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About 700 parents, many of them upset and vocal, turned out for a Board of Education work session Wednesday to protest a proposal to shift students from the Churchville area to Aberdeen and Edgewood if no money is available to buy relocatable classrooms or build new schools.

Southampton Middle was so jammed with parents that most had to stand in a hall because the school auditorium, where the hearing was conducted, seats only 200.

Board members said they had been warned about a huge turnout and scheduled the meeting at the school instead of the school administration building in Bel Air, which seats only 100.

The study, conducted by school system administrators, was brought up at the Board of Education's regular monthly meeting June 10 by Deputy Superintendent Alden H. Halsey.

Board members called the special meeting Wednesday night to clarify to residents that they were not about to go ahead with the study's recommendations and are first looking at a $110 millionbuilding program that calls for 13 new schools over the next six years.

"Nobody wants it. The superintendent is not recommending it," said school board member Keith Williams about the Churchville-to-Edgewood redistricting proposal. "But people got hold of the report and saw one paragraph outlining the possibility of relocating some students, and everything got blown out of proportion."

Williams said the study was in response to questions about empty classrooms in some schools and as a justification for building so many new schools.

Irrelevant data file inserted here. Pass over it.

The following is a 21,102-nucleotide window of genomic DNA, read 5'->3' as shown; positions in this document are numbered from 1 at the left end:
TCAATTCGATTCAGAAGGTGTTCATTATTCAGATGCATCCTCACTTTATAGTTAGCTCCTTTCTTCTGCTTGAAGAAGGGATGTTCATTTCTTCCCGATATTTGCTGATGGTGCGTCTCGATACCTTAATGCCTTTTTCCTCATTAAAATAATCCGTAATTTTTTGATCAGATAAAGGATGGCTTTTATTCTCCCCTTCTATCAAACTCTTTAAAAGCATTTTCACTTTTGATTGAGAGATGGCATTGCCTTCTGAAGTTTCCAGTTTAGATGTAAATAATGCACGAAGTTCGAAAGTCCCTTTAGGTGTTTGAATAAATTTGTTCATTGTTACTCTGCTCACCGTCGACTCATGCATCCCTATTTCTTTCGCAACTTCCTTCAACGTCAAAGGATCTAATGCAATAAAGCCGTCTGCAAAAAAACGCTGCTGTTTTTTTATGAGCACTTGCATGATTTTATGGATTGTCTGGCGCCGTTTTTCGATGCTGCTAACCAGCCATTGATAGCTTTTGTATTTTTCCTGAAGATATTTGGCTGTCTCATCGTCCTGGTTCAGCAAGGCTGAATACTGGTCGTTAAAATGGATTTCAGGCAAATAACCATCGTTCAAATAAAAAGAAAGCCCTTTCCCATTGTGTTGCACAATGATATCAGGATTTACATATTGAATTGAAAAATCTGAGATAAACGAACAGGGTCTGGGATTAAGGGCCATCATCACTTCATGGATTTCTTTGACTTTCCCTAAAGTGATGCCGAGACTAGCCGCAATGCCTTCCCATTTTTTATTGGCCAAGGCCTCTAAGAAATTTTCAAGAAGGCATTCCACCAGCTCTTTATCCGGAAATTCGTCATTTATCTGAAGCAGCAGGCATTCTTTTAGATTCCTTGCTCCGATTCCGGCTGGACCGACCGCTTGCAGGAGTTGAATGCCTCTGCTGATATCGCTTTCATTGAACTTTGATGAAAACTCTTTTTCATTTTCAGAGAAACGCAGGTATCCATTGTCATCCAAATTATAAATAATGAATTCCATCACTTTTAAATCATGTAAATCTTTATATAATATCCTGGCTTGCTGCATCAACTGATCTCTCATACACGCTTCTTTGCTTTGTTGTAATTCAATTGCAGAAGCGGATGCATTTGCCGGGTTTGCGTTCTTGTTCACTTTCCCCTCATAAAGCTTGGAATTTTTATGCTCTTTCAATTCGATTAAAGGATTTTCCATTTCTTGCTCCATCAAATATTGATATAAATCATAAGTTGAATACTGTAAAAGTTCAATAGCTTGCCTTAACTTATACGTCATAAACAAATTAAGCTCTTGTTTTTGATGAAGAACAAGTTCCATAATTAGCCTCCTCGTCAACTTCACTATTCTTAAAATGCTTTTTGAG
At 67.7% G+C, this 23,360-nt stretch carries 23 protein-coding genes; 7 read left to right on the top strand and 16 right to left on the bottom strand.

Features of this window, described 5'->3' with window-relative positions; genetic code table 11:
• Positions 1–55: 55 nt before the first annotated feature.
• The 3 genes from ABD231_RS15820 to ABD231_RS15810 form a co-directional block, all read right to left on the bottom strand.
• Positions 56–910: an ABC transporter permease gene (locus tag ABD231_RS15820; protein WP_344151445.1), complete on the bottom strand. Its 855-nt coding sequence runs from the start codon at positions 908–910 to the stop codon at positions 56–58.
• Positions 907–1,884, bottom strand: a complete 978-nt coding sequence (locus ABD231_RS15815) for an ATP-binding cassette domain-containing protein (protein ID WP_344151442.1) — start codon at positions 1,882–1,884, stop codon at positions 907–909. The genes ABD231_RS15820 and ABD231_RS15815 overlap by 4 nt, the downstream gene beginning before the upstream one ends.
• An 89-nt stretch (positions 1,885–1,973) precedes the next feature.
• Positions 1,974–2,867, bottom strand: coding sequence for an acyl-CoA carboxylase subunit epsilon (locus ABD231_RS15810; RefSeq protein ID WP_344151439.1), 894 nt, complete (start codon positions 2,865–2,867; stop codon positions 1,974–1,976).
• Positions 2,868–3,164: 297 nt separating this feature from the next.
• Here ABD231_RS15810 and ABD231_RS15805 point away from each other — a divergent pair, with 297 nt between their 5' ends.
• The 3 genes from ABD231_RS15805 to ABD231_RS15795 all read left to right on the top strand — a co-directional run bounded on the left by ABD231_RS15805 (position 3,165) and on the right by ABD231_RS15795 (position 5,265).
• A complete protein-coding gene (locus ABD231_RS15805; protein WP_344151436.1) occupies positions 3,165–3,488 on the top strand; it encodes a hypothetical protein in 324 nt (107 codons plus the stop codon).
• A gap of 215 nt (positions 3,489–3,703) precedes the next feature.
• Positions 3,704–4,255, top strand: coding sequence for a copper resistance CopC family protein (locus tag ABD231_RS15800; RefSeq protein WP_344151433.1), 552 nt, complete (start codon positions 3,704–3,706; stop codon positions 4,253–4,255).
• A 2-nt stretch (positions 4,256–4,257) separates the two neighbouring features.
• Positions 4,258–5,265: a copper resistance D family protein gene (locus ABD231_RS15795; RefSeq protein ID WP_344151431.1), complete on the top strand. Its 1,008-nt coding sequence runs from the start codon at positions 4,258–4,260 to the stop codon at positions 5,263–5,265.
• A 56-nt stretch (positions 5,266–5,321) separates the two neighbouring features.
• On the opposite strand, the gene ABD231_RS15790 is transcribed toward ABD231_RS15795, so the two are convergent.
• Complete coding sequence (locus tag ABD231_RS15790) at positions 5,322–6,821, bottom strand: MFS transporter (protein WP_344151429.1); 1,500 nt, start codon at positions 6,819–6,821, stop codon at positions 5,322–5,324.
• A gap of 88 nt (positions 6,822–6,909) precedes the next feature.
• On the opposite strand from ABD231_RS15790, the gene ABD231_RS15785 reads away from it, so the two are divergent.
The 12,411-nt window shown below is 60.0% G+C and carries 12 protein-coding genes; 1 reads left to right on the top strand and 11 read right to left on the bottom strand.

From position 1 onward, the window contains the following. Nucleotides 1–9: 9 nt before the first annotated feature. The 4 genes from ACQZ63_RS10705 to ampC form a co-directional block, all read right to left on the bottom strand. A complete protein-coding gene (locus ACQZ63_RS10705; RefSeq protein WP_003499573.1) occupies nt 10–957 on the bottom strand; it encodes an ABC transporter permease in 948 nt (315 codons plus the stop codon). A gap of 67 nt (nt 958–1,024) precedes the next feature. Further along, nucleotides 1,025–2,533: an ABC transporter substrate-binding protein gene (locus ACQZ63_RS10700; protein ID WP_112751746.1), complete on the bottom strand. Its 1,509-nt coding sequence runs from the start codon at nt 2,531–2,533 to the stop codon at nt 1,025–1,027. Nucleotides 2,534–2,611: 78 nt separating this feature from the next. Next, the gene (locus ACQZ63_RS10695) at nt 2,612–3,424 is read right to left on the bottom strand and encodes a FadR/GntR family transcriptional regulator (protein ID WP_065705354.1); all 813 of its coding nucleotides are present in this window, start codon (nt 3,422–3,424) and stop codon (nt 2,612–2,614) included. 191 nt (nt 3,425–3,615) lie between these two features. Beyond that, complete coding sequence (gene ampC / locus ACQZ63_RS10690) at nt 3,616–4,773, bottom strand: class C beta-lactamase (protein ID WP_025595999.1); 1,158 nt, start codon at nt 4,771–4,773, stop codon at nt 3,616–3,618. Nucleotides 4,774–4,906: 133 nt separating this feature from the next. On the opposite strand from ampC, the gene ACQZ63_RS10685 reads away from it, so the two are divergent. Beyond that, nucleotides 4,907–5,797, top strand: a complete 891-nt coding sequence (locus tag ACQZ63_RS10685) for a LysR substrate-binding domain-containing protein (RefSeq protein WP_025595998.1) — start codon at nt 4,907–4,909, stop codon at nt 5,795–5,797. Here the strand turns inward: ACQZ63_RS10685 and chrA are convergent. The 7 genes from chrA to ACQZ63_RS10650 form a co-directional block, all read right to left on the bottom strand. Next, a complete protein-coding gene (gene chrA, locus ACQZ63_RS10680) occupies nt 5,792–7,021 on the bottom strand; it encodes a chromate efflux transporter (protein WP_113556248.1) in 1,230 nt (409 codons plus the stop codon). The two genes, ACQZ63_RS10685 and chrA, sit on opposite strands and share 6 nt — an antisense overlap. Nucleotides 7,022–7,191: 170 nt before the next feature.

Williams said no school system administrators or board members supported the one option in the study that many parents blasted at Wednesday's meeting.

Abingdon resident Michelle Wingate was among the distressed parents who attended Wednesday's meeting. Wingate told board members she moved to Bel Air because of the quality of schools in that district and that she would oppose having them bused to Edgewood.

"IfI had wanted my kids to go to Edgewood schools, I would have moved to Edgewood and paid $15,000 to $20,000 less for the identical house,"she said.

The school board is expected to vote on its capital budget recommendations at its July 8 meeting. For the 1992-1993 school year, the Board of Education is considering seeking approval to construct two new elementary schools and an addition to Bel Air Middle School at a cost of about $15 million.

But if state and county dollarsare not available to pay for the projects, the board would have to consider other options, board members said.

The state is facing a $120 million deficit in this year's budget. Last year, the state appropriated only $60 million statewide for school capital improvement projects.

The state pays 65 percent of the cost of construction of schools in Harford; the county pays the remaining 35 percent, plus the costs of land, design, furniture and equipment.

"Why wasn't the construction approved five years ago when the influx of new families started moving in?" Wingate asked the board Wednesday.

Halsey explained that the state will not approve construction of a new school unless there are enough students to fill it when it opens.

Richard C. Molinaro, school board president, said some residents also were agitated because they thought redistricting was going to be implemented Wednesday night.

"You see what fear and paranoia will do," he said after the meeting. "I think a lot of people went away feeling more comfortable."

Another meeting on the issue will take place June 24 atC. Milton Wright High School, on Route 543 near Bel Air, so that more residents can attend. The school auditorium accommodates 600.

Staff reporter Carol Bowers contributed to this article.

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